(RxWiki News) Although the concept of cognitive therapy was developed decades ago, only recent studies analyzed its effects on borderline personality disorder (BPD).
A recent study published in the journal Clinical Psychology and Psychotherapy examines a natural therapy for BPD known as cognitive analytic therapy (CAT). Delivered under typical care conditions, the study set to measure the effectiveness of CAT on BPD patients.
The US National Library of Medicine defines borderline personality disorder as a condition harboring unstable and turbulent emotions regarding oneself or another causing the person to act impulsively and create chaotic relationships.
"There are many therapists close to you; contact one."
Nineteen BPD patients sought treatment from ten cognitive analytical therapists at six separate sites. Patients underwent 24 sessions with four additional follow-up appointments with consistent treatment among patients. At the third follow-up, interviews of each patient assessed overall change.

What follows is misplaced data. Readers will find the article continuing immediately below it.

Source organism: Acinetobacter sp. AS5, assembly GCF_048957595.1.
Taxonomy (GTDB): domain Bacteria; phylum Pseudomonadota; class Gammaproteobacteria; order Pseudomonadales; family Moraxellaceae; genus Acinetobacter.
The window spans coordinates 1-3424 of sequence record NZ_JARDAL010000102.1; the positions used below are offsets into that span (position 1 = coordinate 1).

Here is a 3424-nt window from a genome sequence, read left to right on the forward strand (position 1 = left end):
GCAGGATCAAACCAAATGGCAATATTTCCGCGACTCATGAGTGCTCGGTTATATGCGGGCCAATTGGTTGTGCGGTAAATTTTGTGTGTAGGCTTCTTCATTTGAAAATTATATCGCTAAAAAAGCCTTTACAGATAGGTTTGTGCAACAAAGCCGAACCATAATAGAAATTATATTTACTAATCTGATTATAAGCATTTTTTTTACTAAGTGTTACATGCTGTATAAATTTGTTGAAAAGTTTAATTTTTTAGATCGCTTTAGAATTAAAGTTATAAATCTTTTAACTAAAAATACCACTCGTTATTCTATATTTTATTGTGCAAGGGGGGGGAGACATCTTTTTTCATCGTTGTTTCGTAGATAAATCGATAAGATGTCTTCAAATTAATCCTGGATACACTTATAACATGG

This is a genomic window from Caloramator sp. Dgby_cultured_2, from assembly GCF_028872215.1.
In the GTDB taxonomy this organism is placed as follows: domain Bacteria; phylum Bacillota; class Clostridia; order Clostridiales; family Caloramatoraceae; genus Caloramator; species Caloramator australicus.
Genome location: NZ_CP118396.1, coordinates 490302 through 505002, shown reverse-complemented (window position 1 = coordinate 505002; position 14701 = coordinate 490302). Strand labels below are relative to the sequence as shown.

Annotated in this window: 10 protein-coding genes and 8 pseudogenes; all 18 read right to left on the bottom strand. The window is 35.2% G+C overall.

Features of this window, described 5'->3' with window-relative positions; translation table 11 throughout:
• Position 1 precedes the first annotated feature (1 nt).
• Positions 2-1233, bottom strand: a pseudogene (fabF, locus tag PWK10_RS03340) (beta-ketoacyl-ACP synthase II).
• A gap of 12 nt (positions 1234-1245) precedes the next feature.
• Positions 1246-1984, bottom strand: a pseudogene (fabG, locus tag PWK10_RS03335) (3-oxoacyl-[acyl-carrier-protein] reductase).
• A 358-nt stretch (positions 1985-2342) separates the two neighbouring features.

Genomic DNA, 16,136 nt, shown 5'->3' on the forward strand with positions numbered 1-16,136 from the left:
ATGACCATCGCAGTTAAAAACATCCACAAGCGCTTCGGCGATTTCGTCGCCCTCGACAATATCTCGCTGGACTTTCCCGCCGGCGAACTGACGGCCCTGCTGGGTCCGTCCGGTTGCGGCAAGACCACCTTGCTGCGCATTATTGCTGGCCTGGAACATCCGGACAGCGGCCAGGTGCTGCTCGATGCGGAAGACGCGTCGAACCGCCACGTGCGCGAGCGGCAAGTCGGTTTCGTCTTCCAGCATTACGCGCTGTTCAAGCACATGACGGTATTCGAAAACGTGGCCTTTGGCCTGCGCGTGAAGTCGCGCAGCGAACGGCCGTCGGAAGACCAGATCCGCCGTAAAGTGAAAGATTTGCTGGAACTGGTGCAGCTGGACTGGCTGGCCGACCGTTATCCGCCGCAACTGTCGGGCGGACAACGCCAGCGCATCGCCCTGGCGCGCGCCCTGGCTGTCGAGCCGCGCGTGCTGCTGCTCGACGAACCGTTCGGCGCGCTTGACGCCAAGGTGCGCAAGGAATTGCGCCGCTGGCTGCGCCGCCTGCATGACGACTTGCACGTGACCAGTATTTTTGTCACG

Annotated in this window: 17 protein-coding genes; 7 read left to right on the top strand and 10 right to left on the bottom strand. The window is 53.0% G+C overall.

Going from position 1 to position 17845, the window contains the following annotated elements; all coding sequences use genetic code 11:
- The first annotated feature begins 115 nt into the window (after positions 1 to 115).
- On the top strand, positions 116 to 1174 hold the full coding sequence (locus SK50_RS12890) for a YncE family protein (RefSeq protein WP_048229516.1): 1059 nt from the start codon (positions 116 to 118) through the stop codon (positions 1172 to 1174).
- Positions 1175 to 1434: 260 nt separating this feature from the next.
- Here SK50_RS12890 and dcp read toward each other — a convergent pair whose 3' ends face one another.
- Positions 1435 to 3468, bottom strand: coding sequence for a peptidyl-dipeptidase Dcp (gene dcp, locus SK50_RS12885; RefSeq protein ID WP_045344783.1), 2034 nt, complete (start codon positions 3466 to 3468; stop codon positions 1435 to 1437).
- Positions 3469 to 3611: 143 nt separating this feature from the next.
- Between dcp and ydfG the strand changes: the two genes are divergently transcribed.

A 90 percent compliance rate with treatments and follow-ups, psychological distress decreased as personality integration tightened up. Whereas distress saw persistent reductions early in treatment, personal integration typically increased post-treatment.
Most importantly, lead author of the study Stephen Kellett, PhD, and psychology professor at the University of Sheffield notes: "Patients tended to attribute change to the therapy received." With clinical reductions and positive patient feedback, consider asking your doctor about cognitive therapies for bipolar disorder.
Cognitive therapies help patients fight through dysfunctional thinking and the behavior that follows. It involves developing new thoughts by understanding and developing individual belief systems, culminating in developed behavioral and emotional responses. The treatments are noninvasive and tailored to individuals.